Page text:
Learning to Give, Philanthropy education resources that teach giving and civic engagement

What's in a Garden?
Lesson 4
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Lesson
Handouts
Academic Standards
Philanthropy Framework

Purpose:

In planning their act of philanthropy, students will identify types of gardens and discuss what is practical for the garden they are planning to build.

Duration:

Two Forty-Minute Class Periods

Objectives:

The learner will:

  • research different types of gardens.
  • make research-based decisions on what will go into the garden.

Service Experience:

Although this lesson contains a service project example, decisions about service plans and implementation should be made by students, as age appropriate.
Learn more about the stages of service-learning.

Students are making decisions related to their gift of a garden to the community.

Materials:

  • Magazines or reference books related to gardening
  • Photographs of gardens
  • Internet access

Instructional Procedure(s):

Anticipatory Set:
Remind students of their chosen purpose for their garden as a gift to the community. Ask them to brainstorm on what kinds of plant material might be suitable for their garden.

 

  • Have students use gardening magazines, photographs, and the Internet to compare different types of gardens. They should note what is recommended for various uses of gardens.

  • A landscape artist, garden club member or representative of a local gardening store may be invited to come in and talk about planning a garden. If this option is used, make sure students have a list of questions ready to ask when the speaker is ready for questions. Suggestions for questions might include:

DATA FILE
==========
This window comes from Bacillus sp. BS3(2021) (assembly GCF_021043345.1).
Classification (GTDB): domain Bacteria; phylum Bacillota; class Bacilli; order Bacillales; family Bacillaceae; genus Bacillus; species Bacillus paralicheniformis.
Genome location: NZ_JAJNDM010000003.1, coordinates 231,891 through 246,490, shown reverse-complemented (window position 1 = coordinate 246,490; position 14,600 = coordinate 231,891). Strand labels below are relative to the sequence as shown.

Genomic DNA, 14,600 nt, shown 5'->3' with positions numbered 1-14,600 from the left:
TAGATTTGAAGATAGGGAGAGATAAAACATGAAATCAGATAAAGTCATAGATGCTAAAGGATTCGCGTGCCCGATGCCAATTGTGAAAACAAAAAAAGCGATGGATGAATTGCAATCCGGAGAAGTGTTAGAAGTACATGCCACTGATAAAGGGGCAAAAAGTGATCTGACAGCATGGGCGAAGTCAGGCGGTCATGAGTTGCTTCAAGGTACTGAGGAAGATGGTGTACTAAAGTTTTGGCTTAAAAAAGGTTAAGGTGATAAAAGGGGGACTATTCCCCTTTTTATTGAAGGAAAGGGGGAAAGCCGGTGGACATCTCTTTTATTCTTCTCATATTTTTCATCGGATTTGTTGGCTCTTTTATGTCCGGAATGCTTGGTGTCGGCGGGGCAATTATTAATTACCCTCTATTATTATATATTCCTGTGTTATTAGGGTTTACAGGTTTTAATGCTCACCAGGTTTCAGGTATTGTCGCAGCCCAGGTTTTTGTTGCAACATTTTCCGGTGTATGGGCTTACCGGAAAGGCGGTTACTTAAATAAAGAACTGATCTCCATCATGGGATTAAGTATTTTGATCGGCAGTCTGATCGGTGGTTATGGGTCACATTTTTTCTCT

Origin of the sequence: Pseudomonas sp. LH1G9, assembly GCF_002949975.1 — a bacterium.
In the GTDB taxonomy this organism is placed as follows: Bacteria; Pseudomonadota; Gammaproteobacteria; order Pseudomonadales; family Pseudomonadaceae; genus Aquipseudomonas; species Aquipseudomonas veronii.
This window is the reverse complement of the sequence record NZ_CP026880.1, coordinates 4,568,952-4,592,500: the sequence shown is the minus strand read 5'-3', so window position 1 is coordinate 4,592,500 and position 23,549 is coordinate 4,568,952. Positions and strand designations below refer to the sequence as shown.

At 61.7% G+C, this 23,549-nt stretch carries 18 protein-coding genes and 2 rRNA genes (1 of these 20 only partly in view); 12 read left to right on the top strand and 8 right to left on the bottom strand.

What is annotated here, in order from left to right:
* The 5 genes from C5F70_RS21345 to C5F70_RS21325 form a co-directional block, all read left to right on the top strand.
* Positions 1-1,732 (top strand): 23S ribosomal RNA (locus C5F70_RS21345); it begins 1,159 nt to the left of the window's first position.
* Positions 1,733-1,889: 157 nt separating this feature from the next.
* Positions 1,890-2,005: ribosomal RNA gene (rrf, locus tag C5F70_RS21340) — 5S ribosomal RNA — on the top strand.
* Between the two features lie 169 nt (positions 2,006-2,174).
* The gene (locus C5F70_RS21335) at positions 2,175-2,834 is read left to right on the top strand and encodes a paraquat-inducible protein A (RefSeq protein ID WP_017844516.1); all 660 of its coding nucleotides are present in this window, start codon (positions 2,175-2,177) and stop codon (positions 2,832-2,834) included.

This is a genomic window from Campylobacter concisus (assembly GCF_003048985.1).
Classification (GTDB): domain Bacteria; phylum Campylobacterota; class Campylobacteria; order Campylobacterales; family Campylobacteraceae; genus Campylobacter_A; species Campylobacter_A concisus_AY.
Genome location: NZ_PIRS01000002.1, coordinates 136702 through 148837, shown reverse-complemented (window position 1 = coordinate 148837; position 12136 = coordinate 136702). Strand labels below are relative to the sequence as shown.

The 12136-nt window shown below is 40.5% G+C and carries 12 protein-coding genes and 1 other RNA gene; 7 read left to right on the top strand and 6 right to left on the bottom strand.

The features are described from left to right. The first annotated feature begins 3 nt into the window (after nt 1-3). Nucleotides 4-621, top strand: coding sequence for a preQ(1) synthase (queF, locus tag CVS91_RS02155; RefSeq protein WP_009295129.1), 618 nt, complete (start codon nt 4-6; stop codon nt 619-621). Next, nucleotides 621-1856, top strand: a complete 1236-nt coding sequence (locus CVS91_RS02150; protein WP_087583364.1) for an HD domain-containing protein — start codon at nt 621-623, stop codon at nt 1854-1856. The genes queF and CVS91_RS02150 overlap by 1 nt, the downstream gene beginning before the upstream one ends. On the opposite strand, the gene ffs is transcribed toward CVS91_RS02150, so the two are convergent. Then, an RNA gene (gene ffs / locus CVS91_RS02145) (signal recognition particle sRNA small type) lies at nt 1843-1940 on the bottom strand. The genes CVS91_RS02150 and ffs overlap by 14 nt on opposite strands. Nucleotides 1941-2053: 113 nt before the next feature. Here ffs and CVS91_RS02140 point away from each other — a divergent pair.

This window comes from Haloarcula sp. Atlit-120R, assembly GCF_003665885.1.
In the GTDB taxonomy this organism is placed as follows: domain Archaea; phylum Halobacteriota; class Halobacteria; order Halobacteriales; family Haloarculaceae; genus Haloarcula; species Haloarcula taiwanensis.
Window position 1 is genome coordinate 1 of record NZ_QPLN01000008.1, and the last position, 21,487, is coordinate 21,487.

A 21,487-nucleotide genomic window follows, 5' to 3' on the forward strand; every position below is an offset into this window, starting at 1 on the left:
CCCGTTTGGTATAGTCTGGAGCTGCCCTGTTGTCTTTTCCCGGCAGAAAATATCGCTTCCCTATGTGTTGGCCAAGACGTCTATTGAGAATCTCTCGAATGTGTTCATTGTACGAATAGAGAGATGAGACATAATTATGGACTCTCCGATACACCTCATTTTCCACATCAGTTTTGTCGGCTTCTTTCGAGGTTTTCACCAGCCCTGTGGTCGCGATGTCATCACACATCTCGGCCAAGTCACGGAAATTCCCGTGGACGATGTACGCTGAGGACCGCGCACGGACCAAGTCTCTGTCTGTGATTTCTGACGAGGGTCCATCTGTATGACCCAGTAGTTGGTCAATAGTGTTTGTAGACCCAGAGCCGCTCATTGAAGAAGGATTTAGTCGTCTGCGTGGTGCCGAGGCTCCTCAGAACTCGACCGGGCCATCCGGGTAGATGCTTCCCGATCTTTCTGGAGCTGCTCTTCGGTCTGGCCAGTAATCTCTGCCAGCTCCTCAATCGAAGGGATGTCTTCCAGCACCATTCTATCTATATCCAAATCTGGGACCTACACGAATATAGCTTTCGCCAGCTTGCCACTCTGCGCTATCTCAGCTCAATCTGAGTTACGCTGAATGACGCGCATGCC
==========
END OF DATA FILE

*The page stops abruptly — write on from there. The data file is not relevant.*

• How are gardens laid out?
    • Where should plants be planted? (Shorter plants in front, rows versus broadcasting for naturalization, etc.)
    • What plants grow best in this area?
    • How do you prepare to start the garden?

  • After the area for a garden has been selected, discuss various types of gardens. Remind students of the purpose of their garden. Is it to be a quiet area, bird sanctuary, a recreational area, or how is it to be used?

  • After the students have studied the magazines, etc., and/or listened to the landscape artist or garden club member, have students work in pairs to draw a picture of what they think the garden should look like. Discuss the pictures with the students. Have them identify the best parts of each plan.

Assessment:

  • Pictures the students made can be used to assess whether the students are actively involved in the discussion.
  • Students will write a paragraph in their journals giving their recommendation on how their garden should be laid out.
  • The teacher may observe students' participation as a form of assessment.

School/Home Connection:

None for this lesson.

Bibliographical References:

None for this lesson.

Lesson Developed By:

Christine Makinen
Kaleva Norman Dickson Schools
Wellston Elementary School
Wellston, MI 49689

Handouts:

Philanthropy Framework:

Comments

Wendy, Teacher Muskegon, MI9/18/2007 11:39:53 AM

Great! We are collecting money for (to buy) native plants. The students have to do a job (work) in the neighborhood or in their house.

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